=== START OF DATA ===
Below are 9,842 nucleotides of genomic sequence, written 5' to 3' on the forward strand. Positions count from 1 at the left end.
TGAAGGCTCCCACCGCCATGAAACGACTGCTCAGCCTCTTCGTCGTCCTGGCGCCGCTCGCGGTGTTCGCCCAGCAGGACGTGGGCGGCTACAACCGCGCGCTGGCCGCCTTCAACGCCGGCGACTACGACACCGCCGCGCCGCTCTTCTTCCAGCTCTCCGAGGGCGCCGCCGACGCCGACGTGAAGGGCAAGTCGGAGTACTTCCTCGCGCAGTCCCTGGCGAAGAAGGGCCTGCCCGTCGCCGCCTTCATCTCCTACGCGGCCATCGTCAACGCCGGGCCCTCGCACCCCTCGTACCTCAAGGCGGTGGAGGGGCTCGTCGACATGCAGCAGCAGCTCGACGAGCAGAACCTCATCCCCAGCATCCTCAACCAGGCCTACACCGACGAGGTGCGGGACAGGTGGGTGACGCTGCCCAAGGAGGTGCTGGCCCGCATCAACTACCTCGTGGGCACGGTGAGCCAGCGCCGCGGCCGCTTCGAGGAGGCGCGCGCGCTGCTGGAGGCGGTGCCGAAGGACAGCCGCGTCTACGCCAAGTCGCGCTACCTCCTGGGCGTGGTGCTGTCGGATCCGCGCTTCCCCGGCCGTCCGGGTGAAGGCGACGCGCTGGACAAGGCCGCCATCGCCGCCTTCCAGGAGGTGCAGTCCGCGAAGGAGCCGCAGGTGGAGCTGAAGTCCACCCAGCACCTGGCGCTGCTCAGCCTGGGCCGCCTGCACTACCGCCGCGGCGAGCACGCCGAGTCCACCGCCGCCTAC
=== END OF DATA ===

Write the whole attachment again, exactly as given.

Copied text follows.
Below are 9,842 nucleotides of genomic sequence, written 5' to 3' on the forward strand. Positions count from 1 at the left end.
TGAAGGCTCCCACCGCCATGAAACGACTGCTCAGCCTCTTCGTCGTCCTGGCGCCGCTCGCGGTGTTCGCCCAGCAGGACGTGGGCGGCTACAACCGCGCGCTGGCCGCCTTCAACGCCGGCGACTACGACACCGCCGCGCCGCTCTTCTTCCAGCTCTCCGAGGGCGCCGCCGACGCCGACGTGAAGGGCAAGTCGGAGTACTTCCTCGCGCAGTCCCTGGCGAAGAAGGGCCTGCCCGTCGCCGCCTTCATCTCCTACGCGGCCATCGTCAACGCCGGGCCCTCGCACCCCTCGTACCTCAAGGCGGTGGAGGGGCTCGTCGACATGCAGCAGCAGCTCGACGAGCAGAACCTCATCCCCAGCATCCTCAACCAGGCCTACACCGACGAGGTGCGGGACAGGTGGGTGACGCTGCCCAAGGAGGTGCTGGCCCGCATCAACTACCTCGTGGGCACGGTGAGCCAGCGCCGCGGCCGCTTCGAGGAGGCGCGCGCGCTGCTGGAGGCGGTGCCGAAGGACAGCCGCGTCTACGCCAAGTCGCGCTACCTCCTGGGCGTGGTGCTGTCGGATCCGCGCTTCCCCGGCCGTCCGGGTGAAGGCGACGCGCTGGACAAGGCCGCCATCGCCGCCTTCCAGGAGGTGCAGTCCGCGAAGGAGCCGCAGGTGGAGCTGAAGTCCACCCAGCACCTGGCGCTGCTCAGCCTGGGCCGCCTGCACTACCGCCGCGGCGAGCACGCCGAGTCCACCGCCGCCTAC